Luxury cruising is moving into adventure in a big way, taking passengers to places like Antarctica in white-gloved style.
Silversea and Seabourn are getting new cashed-up competitors like Crystal Cruises, now backed by gaming giant Genting Hong Kong.
They have already announced three new ocean-going ships, all equipped with reinforced stabilisers that will be able to cut through ice – perfect for expedition cruisers who like a glass of champagne to accompany their trips to the white continent.
Built by Lloyd Werft, the first ice-rated Crystal ocean-going liner will launch in 2018. Like all Crystal ships, it will be able to accommodate 1000 well-heeled and affluent passengers.
This is big by expedition cruise standards and at least two to four times larger than other premium expedition vessels.
Most lines that ply the choppy waters of the Drake Passage to reach the Antarctica are small ships: 102 passengers on National Geographic Orion, 132 on Silver Explorer, 264 on Ponant’s L’Austral and 450 on Seabourn Quest.
“It’s an environment issue because of the landings on ice. It is already a logistic challenge to disembark 1000 passengers at any one time, leave alone on ice. Rarely do big ships go to the Antarctica,” said one cruise expert.
Crystal is not the only one expanding its expedition portfolio.
Seabourn Quest launched her 21- to 24-day expedition itineraries from Patagonia to the Antarctica in November 2013. Silversea added a third vessel to its expedition fleet, which has been operating since 2008.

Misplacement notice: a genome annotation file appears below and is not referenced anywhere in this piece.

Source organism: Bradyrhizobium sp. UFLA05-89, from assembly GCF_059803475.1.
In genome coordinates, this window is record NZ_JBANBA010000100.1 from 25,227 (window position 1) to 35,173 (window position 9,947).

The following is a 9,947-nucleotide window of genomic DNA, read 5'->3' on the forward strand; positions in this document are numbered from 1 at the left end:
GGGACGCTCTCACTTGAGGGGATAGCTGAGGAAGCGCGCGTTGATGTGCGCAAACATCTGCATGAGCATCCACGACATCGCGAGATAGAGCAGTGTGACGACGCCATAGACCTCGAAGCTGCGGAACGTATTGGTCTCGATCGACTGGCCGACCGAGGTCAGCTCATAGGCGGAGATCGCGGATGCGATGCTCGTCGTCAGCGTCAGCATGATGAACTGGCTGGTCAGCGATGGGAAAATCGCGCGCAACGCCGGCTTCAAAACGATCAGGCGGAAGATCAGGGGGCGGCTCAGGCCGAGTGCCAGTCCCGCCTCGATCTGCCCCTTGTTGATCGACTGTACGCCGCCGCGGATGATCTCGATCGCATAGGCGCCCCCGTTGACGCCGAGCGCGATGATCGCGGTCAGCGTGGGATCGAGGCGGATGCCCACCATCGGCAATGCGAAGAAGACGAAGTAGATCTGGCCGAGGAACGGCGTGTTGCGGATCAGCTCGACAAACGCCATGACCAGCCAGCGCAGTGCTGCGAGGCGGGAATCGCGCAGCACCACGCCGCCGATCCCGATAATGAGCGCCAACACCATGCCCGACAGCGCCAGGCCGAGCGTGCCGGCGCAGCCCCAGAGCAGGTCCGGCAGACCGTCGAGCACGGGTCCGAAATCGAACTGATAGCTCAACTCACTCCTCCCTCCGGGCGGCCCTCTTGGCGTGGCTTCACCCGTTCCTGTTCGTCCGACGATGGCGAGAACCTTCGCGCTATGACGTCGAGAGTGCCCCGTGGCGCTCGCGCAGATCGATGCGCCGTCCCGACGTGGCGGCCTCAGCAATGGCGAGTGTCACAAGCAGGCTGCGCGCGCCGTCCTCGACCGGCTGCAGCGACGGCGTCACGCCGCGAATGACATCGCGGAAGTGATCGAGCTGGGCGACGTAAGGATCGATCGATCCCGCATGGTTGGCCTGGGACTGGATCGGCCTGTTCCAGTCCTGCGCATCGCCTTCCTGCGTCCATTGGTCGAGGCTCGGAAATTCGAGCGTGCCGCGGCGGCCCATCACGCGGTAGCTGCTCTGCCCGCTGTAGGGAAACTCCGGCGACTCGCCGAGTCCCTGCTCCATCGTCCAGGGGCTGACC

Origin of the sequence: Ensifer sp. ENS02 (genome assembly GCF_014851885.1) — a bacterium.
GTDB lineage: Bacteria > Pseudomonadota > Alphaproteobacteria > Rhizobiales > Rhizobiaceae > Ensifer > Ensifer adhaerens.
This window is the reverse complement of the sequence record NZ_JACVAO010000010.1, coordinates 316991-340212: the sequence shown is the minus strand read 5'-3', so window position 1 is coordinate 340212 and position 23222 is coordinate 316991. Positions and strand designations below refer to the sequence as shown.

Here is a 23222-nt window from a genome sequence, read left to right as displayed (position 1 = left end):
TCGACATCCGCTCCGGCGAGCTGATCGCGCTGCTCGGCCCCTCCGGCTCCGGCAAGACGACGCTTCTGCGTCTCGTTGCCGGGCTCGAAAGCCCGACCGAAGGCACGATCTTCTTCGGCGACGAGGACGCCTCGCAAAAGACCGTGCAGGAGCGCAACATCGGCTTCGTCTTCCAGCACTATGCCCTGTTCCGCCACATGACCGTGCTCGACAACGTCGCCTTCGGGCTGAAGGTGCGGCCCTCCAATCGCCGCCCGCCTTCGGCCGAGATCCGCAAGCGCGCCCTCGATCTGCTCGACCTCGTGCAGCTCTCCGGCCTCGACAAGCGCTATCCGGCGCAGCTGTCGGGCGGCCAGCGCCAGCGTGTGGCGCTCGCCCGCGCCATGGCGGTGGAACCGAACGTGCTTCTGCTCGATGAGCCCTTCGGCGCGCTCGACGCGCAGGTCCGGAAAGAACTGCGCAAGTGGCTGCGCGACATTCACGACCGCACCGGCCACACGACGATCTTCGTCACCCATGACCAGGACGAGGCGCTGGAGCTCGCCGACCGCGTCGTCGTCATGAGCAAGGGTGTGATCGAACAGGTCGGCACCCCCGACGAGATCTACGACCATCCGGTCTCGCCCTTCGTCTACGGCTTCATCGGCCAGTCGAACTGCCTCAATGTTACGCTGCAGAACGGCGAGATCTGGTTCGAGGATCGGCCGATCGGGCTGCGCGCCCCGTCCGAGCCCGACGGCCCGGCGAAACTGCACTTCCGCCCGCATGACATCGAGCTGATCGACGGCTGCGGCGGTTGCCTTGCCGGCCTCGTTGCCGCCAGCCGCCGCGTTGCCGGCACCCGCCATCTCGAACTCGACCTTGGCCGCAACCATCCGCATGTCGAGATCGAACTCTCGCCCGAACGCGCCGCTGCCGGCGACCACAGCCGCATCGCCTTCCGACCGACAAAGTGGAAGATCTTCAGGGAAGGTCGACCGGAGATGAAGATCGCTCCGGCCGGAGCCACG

Expeditions are popular cruises with expert guides. They are tailored-made for adventure seekers keen to see the myriad of wildlife including penguins, albatross, humpback and orca whales and hundreds of different birds.
Lindblad Expeditions, which recently completed a recapitalisation with publicly traded American investment vehicle Capital Acquisition Corp, plans to build two more expedition ships.
They will be purpose-built for expeditions equipped with retractable stabilisers and have shallow draught to manoeuver the ships close to shore.
But there won’t be any white gloves here. “Our focus has always been, and will continue to be, expedition/adventure,” Sven Lindblad told Cruise Passenger during a recent interview.
French luxury line Ponant has just been bought by French billionaire Francois Pinault, whose family holding company Artemis owns a string of luxury brands including Gucci, St Laurent Balenciaga and Bottega Veneta.
Artemis will provide the capital to drive Ponant’s international expansion and next level of growth, the company said.
The main driver for expedition cruises going luxury is to broaden their appeal to a younger generation of adventure seekers who may find the more established luxury lines too elderly for comfort.
However, expedition passengers are generally younger. Many are in their 40s and early 50s as they have to be fit enough to climb on board Zodiacs to walk around slippery icy surfaces.
Expeditions to the white continent are also expensive, anything from $15,000 per person on Seabourn’s 21-day expedition to $24,920 on Lindblad National Geographic Orion’s 24-day journey.
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